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Covid continues to sweep communities

In January of 2020, the first case of Covid-19 was confirmed in the US. Now in 2022, we’re facing yet another variant. As Covid infections have swept across the community, we find ourselves two years into a pandemic that was only supposed to last a few months. 

“On November 24, 2021, South Africa reported the identification of a new SARS-CoV-2 variant, B.1.1.529, to the World Health Organization (WHO). B.1.1.529 [Omicron] was first detected in specimens collected on November 11, 2021 in Botswana and on November 14, 2021 in South Africa,” (CDC). 

On Dec. 1, Dr Anthony Fauci, Biden’s chief medical advisor, announced the first confirmed case of the Omicron variant in the US and discussed his concern. Fauci said, “We know what we need to do to protect people, get vaccinated if you’re not already. Get boosted if you’ve been vaccinated for more than 6 months with Moderna, or two months with J&J, and all the other things we’ve been talking about, getting children vaccinated, masking in indoor congregate settings, etc.

The CDC then updated their Guidance for Covid-19 Prevention for K-12 schools info page. Their main recommendations include, promoting vaccinations, universal indoor masking regardless of vaccination status, and maintaining at least 3 feet of physical distance between students within classrooms. 

Only 7 days later,  Dec. 8th 2021, the new DCSD school board voted to repeal the mask mandate. Making it optional for students and staff to wear a mask or not inside the building. Looking around the building that day, I immediately saw a drop in the number of masks worn.

To no surprise, the lack of masks, mixed with a new variant, led us to a rise in confirmed cases. 

Confirmed COVID cases at HR. Updated DCSD Covid cases can be found here

Jennifer Long is an English teacher at HR who, although fully vaccinated, recently tested positive for Covid-19. On the repeal of the mask mandate, Long said, “It was disappointing but expected, that’s what they were voted in to do. Whether I agree or not, it’s nice not to be the mask police.”

Alex Fiduccia, freshman, said, “With more virus growth, we shouldn’t be lowering regulations, it seems like we should be adding more.” 

Looking around classrooms, most have about 5 or less masked people. Is it an issue of ignorance or being uninformed? 

Randall Hodous, science teacher, said, “If you understand scientifically what is going on, this is a virus, if a virus can’t spread, can’t find a new host it can’t replicate. I think everyone should wear a mask. The idea is you’re protecting yourself and other people around you.”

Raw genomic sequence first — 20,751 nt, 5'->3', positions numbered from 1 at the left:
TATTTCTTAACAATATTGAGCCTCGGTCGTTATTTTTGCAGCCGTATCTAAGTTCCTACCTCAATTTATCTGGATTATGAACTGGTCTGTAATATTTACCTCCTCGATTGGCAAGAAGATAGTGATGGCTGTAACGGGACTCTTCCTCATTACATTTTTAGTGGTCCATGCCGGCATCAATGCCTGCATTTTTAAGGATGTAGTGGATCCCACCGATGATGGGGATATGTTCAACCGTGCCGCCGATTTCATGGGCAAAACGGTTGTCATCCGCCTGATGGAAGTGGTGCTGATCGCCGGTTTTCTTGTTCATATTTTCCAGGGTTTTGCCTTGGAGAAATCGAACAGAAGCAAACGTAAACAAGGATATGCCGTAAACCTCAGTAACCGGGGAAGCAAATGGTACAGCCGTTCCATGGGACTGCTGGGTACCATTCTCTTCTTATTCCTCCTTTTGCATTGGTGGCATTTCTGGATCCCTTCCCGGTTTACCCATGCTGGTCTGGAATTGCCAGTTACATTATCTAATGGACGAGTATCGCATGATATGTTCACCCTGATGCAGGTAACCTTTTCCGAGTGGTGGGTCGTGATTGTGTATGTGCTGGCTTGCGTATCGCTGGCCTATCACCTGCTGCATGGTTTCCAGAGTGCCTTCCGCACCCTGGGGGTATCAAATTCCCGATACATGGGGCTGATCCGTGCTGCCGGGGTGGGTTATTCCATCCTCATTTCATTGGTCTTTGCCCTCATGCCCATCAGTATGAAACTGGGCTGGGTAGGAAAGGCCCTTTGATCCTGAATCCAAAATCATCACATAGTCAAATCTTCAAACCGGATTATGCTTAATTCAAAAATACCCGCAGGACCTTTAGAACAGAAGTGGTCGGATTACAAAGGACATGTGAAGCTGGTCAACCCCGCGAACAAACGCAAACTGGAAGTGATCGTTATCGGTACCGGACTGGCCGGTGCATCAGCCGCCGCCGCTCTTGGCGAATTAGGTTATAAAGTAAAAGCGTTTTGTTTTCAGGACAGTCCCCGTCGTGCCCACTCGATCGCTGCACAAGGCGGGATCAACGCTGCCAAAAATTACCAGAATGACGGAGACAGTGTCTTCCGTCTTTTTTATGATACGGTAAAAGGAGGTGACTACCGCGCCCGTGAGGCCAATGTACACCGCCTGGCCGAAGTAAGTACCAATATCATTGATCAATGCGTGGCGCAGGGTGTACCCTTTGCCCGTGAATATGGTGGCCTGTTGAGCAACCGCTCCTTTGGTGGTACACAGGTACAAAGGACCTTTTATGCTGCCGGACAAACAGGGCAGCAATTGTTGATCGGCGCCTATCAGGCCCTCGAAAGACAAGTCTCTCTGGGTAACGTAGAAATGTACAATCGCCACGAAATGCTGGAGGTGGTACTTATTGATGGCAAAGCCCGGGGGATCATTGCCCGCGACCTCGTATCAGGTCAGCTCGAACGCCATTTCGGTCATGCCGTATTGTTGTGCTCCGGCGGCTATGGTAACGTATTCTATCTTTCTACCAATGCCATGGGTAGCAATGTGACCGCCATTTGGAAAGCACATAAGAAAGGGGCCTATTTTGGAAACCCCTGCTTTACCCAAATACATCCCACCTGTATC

Students are dropping like flies, and most of us know several people infected with Covid. In March of 2020 it was rare to know of somebody testing positive. 

Hodous also questioned how much money the district spent on the air filters now present in every classroom, “How much did all these air filters cost, what if everyone just wore a mask?”

The ‘Alen Breathesmart Classic True HEPA Air Purifier’ comes at a price of $649.00. Don’t be fooled though the actual filter is an additional $79.00. The air filters are said to remove over 99% of virus particles from a certain area within less than 20 minutes, but with the rise in covid cases who can be the judge of their effectiveness. 

As this virus so visibly spreads rapidly, what can we do to protect ourselves?

The answer is simple. Mask up, and get vaccinated!

As of Jan. 20, 76.33% of the Douglas County population is fully vaccinated. Breakthrough cases, although prevalent, are rare, and local hospitals and health officials recommend the best thing to do to protect yourself from Covid is to get your booster shot. 

Vaccination Rates via CDPHE. More vaccine data can be found here.

On vaccines, Hodous said,  “Why do you think we get a new flu shot every year, because the flu changes. It’s doing what a virus does. A virus is not a living organism, to keep itself alive it needs to find ways to change. We can stop it from spreading by not giving it a host and getting vaccines.”

Every US citizen 12+ years old is eligible for a free vaccine and booster. In addition, every US home is eligible for 4 free at-home rapid COVID-19 tests.

Camryn Montgomery, Online Editor

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Covid continues to sweep communities